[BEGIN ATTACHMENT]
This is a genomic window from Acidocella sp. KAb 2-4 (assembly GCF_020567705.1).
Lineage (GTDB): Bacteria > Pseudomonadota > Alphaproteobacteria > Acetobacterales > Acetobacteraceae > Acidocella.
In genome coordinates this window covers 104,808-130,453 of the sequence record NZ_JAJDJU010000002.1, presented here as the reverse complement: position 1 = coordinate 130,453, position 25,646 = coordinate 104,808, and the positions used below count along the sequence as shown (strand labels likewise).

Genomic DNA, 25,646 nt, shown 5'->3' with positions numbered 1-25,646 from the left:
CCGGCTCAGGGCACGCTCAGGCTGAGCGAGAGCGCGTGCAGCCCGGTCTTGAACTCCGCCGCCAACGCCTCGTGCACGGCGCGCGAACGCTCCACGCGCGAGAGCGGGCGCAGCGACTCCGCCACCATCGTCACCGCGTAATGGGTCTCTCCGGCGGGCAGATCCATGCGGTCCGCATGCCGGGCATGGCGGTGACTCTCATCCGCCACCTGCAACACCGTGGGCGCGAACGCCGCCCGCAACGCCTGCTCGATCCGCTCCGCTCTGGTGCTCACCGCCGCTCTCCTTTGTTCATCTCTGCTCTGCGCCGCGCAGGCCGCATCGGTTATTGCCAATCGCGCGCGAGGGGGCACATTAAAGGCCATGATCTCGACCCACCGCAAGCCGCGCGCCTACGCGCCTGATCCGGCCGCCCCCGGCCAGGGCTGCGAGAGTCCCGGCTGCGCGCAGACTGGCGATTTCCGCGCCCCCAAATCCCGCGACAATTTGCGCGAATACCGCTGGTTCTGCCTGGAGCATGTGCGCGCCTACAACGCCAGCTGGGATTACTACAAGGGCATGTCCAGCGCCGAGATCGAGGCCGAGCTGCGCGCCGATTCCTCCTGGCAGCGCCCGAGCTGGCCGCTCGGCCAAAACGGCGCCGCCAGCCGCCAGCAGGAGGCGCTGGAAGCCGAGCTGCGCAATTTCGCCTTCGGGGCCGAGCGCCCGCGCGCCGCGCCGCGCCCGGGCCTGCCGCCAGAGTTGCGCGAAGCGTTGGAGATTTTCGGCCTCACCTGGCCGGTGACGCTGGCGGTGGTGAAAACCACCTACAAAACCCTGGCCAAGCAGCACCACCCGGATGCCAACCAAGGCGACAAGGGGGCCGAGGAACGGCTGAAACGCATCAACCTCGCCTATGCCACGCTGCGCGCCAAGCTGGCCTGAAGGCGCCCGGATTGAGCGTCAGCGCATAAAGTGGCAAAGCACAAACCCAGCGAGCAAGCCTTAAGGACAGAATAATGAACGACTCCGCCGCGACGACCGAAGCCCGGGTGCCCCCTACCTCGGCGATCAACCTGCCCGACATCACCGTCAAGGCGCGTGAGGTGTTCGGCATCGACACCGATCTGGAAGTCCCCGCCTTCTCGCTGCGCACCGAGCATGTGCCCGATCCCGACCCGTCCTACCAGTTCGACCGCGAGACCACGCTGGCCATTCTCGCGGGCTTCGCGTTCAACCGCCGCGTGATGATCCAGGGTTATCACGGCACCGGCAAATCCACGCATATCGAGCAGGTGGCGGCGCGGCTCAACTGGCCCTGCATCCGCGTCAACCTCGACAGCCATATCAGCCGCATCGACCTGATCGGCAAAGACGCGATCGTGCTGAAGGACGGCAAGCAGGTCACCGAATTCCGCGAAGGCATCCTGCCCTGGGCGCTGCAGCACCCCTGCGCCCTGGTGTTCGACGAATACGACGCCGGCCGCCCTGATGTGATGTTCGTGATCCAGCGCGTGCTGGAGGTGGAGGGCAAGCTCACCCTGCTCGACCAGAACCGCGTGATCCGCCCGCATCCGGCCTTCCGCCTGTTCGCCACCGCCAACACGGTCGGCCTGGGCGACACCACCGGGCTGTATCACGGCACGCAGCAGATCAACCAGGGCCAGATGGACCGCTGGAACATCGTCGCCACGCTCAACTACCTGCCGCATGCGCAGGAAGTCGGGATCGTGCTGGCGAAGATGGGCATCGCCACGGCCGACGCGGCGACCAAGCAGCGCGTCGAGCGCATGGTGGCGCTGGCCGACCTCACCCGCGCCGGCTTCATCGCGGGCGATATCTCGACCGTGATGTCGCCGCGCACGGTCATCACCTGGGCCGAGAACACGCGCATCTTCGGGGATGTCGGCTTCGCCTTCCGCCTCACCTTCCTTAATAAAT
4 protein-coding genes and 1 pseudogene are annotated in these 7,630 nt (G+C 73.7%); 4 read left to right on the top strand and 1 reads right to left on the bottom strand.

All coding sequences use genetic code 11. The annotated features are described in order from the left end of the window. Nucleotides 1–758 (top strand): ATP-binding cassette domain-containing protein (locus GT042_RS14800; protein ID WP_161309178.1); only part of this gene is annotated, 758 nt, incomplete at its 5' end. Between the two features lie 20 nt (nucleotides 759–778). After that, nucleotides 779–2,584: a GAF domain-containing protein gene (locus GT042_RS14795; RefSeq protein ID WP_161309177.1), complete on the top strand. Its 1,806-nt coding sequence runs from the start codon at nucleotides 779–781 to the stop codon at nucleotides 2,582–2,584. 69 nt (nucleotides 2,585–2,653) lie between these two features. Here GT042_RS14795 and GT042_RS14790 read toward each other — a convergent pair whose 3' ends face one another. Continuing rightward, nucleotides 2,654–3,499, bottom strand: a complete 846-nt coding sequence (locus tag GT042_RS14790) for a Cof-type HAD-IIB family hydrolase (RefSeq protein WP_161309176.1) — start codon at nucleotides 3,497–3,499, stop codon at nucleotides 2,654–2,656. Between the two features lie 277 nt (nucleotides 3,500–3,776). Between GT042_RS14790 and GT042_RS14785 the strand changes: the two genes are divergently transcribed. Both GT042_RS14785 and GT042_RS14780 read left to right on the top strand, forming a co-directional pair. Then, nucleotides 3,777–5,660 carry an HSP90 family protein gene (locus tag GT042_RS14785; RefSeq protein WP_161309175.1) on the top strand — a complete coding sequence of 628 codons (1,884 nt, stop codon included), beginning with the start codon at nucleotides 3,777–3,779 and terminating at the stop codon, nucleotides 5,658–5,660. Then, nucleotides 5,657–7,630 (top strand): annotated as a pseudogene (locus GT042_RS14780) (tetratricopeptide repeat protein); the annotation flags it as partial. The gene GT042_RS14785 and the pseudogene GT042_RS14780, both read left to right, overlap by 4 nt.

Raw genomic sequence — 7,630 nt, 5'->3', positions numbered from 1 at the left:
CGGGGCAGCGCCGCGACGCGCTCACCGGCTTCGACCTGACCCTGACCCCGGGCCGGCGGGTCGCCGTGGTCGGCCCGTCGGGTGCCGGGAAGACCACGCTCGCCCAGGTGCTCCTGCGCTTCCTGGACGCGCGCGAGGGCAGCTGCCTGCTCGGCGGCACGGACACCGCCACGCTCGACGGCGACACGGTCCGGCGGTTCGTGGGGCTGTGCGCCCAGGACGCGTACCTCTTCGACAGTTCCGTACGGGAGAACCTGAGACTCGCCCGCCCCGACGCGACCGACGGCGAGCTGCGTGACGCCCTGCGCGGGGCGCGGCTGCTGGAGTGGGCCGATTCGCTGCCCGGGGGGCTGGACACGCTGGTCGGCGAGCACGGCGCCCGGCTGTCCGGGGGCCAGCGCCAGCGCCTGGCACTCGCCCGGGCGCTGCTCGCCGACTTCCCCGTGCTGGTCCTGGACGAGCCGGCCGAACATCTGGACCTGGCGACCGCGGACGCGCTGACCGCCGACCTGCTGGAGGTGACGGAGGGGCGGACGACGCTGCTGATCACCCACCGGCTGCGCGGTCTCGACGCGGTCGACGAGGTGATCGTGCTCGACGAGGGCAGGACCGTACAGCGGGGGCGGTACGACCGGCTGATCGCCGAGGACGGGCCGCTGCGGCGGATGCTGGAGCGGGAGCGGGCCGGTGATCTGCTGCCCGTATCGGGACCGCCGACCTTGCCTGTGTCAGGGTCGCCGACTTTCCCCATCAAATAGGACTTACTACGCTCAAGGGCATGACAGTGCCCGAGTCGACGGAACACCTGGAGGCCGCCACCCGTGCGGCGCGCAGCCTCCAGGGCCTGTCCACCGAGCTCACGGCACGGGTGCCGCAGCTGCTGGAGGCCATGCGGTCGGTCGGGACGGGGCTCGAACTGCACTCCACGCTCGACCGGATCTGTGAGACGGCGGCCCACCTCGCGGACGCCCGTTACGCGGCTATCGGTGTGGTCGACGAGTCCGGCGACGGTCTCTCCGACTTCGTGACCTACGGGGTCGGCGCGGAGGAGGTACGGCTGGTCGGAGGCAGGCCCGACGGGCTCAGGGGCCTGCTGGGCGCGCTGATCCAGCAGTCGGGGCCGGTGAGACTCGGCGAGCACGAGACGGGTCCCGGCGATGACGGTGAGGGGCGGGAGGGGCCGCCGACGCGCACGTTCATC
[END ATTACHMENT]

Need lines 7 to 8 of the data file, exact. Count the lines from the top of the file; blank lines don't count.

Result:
All coding sequences use genetic code 11. The annotated features are described in order from the left end of the window. Nucleotides 1–758 (top strand): ATP-binding cassette domain-containing protein (locus GT042_RS14800; protein ID WP_161309178.1); only part of this gene is annotated, 758 nt, incomplete at its 5' end. Between the two features lie 20 nt (nucleotides 759–778). After that, nucleotides 779–2,584: a GAF domain-containing protein gene (locus GT042_RS14795; RefSeq protein ID WP_161309177.1), complete on the top strand. Its 1,806-nt coding sequence runs from the start codon at nucleotides 779–781 to the stop codon at nucleotides 2,582–2,584. 69 nt (nucleotides 2,585–2,653) lie between these two features. Here GT042_RS14795 and GT042_RS14790 read toward each other — a convergent pair whose 3' ends face one another. Continuing rightward, nucleotides 2,654–3,499, bottom strand: a complete 846-nt coding sequence (locus tag GT042_RS14790) for a Cof-type HAD-IIB family hydrolase (RefSeq protein WP_161309176.1) — start codon at nucleotides 3,497–3,499, stop codon at nucleotides 2,654–2,656. Between the two features lie 277 nt (nucleotides 3,500–3,776). Between GT042_RS14790 and GT042_RS14785 the strand changes: the two genes are divergently transcribed. Both GT042_RS14785 and GT042_RS14780 read left to right on the top strand, forming a co-directional pair. Then, nucleotides 3,777–5,660 carry an HSP90 family protein gene (locus tag GT042_RS14785; RefSeq protein WP_161309175.1) on the top strand — a complete coding sequence of 628 codons (1,884 nt, stop codon included), beginning with the start codon at nucleotides 3,777–3,779 and terminating at the stop codon, nucleotides 5,658–5,660. Then, nucleotides 5,657–7,630 (top strand): annotated as a pseudogene (locus GT042_RS14780) (tetratricopeptide repeat protein); the annotation flags it as partial. The gene GT042_RS14785 and the pseudogene GT042_RS14780, both read left to right, overlap by 4 nt.

Raw genomic sequence — 7,630 nt, 5'->3', positions numbered from 1 at the left: